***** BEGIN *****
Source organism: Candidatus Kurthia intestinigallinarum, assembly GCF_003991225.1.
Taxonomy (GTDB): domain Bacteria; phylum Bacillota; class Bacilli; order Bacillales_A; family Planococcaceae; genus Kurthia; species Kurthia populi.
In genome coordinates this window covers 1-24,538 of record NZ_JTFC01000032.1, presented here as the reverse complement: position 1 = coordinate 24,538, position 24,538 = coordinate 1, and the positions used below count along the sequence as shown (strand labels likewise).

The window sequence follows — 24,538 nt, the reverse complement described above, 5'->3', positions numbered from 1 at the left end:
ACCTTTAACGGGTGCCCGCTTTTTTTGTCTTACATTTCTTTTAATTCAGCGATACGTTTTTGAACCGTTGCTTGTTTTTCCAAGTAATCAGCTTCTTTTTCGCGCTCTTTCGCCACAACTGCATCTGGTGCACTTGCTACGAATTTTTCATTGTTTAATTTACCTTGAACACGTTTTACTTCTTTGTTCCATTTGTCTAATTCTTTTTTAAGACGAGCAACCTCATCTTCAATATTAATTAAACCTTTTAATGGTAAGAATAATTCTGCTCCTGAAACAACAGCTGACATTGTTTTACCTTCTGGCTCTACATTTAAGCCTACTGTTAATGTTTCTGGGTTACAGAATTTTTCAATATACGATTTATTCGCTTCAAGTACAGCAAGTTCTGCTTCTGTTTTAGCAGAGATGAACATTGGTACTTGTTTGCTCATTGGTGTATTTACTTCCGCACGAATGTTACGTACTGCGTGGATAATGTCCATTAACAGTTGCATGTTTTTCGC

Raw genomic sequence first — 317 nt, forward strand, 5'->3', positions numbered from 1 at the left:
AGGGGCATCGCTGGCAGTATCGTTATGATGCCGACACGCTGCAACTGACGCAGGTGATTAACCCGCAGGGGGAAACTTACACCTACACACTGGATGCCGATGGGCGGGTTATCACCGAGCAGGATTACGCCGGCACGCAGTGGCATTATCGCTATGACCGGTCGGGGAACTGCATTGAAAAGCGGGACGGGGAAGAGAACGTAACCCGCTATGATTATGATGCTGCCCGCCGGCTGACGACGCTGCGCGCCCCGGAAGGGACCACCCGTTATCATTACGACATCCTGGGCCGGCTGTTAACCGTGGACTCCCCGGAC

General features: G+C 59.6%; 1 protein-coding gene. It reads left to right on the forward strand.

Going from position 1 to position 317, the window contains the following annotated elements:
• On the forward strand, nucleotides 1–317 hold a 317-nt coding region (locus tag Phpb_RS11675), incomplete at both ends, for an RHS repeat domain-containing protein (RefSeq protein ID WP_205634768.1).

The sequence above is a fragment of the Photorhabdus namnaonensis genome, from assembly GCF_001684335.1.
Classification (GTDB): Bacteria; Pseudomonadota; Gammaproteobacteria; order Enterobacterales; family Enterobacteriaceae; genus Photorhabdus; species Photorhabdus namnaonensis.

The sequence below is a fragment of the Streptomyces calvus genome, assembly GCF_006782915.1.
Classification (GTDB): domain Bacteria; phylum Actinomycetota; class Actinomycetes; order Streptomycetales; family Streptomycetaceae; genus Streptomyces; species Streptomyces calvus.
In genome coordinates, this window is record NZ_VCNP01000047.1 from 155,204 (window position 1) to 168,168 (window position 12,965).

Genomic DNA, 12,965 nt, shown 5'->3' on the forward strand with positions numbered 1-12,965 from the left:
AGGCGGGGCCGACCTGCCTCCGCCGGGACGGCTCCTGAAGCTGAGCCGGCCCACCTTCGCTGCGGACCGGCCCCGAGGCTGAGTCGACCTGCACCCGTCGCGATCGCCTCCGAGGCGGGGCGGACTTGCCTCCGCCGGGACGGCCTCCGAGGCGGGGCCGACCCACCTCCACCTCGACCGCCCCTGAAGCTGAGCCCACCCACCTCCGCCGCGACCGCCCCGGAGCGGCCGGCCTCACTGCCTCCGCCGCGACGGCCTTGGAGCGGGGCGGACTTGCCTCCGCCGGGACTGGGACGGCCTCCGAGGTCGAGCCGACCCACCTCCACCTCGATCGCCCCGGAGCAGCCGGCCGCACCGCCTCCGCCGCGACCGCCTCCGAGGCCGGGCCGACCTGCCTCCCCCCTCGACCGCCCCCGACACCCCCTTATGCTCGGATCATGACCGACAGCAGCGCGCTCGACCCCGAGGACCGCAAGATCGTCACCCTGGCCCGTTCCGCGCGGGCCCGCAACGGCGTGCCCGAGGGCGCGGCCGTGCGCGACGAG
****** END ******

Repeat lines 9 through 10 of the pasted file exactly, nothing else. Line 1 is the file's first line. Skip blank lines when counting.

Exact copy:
Going from position 1 to position 317, the window contains the following annotated elements:
• On the forward strand, nucleotides 1–317 hold a 317-nt coding region (locus tag Phpb_RS11675), incomplete at both ends, for an RHS repeat domain-containing protein (RefSeq protein ID WP_205634768.1).